By Christine Idzelis
DWS Group is looking for opportunities to buy stocks in the healthcare sector and to diversify around the technology-heavy S&P 500 index, according to David Bianco, DWS Group’s chief investment officer for the Americas.
“I like healthcare,” Bianco said during a media briefing Wednesday on DWS’s investment outlook. The sector has seen strong sales growth, he said, yet it has been “neglected” by investors who have been having “more fun” with growth stocks.
The healthcare sector of the S&P 500 /zigman2/quotes/210600114/delayed XX:SP500EW.35 -0.33% has gained almost 14% this year, while information technology /zigman2/quotes/210600162/delayed XX:SP500EW.45 -1.46% has soared more than 27%, according to FactSet data. Healthcare has also lagged the S&P 500 index’s gain so far this year of around 20%.
Bianco said the healthcare sector has “good breadth,” pointing to potential buying opportunities in areas such as managed care, devices, pharmaceuticals and biotech. He also said the healthcare sector is a large portion of the U.S. economy and the “next battleground for inflation” amid an aging population.
The capitalization-weighted S&P 500 index is “so digital in nature,” said Bianco, citing its heavy exposure to tech. Information technology represents about 29% of the S&P 500, while tech giants Meta Platforms Inc. /zigman2/quotes/205064656/composite FB +0.0034% , formerly known as Facebook, and Google parent Alphabet Inc. /zigman2/quotes/205453964/composite GOOG -0.09% fall within the index’s communication services sector, FactSet data show.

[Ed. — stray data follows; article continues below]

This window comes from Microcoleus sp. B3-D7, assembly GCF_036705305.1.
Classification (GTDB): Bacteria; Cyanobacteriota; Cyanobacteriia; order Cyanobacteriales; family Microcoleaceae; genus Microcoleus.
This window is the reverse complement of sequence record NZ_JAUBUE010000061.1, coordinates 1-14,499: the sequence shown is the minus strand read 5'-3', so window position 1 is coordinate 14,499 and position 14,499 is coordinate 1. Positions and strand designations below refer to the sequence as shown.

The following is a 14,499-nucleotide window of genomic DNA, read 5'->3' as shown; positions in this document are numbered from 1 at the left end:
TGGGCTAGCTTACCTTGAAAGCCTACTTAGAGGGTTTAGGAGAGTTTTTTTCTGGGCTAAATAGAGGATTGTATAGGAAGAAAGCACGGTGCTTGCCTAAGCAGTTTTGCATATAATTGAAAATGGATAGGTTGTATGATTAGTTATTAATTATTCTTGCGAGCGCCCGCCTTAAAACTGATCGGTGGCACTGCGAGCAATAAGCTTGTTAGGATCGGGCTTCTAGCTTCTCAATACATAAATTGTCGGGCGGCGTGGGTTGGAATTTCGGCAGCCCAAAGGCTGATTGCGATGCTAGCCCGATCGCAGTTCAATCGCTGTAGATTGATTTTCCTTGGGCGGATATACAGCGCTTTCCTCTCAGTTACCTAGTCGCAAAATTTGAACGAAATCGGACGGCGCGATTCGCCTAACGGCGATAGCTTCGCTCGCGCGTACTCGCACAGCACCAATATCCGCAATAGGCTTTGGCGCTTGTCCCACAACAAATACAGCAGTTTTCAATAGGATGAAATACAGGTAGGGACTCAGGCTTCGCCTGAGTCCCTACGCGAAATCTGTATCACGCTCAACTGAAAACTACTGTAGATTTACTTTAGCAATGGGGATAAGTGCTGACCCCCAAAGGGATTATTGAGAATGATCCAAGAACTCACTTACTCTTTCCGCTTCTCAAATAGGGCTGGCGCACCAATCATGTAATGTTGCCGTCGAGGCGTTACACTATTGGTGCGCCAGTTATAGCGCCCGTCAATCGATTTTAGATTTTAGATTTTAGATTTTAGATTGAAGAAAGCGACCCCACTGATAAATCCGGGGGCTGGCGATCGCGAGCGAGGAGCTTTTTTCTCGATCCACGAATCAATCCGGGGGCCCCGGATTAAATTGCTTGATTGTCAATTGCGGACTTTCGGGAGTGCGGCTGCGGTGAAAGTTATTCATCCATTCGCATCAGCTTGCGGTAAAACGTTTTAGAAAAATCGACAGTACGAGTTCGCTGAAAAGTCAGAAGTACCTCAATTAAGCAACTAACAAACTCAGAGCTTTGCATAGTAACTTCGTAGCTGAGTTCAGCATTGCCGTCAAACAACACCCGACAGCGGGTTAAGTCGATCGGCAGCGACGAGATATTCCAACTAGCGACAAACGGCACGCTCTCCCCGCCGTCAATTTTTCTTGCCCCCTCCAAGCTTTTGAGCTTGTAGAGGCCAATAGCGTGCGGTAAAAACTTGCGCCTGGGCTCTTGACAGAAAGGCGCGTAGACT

Bianco, who cautioned against being “overly dependent” on the S&P 500 index, said he also likes small-cap stocks. The small-cap focused Russell 2000 index /zigman2/quotes/210598147/delayed RUT -2.29% dropped 2.3% Wednesday, slipping into correction territory, commonly defined as drop of at least 10% from a recent peak, for the first time since June of 2020, while the S&P 500 /zigman2/quotes/210599714/realtime SPX -0.54% declined 1.2%, FactSet data show.
The sharp slide Wednesday for U.S. stock indexes came amid fresh concern over the new omicron variant of the coronavirus, as the U.S. has confirmed its first case . The tech-laden Nasdaq Composite COMP lost 1.8% Wednesday while the Dow Jones Industrial Average DJIA fell 1.3%, FactSet data show.
The U.S. stock-market drop follows Tuesday’s slump that had steepened after Federal Reserve Chairman Jerome Powell remarked during testimony to the Senate Banking Committee that the Fed would consider speeding up the tapering of its monthly bond purchases. He cited “high” inflation pressures and an economy that is “very strong.”
As for 2022, Bianco said it should be another “good year” for equity markets provided the Fed won’t need to take “aggressive” action to tame inflation. Many investors have been expecting the Fed to complete tapering before it begins hiking the benchmark fed-funds rate, which it has kept between 0% and 0.25% during the pandemic to aid with the economic recovery.
Bianco said that banks would benefit from higher rates. The S&P 500’s financials sector, which fell 1.1% Wednesday, has seen gains so far this year of about 27%, according to FactSet data.
Investors will be watching for the interest-rate forecasts of Fed officials after their next policy meeting, scheduled for Dec. 14-15.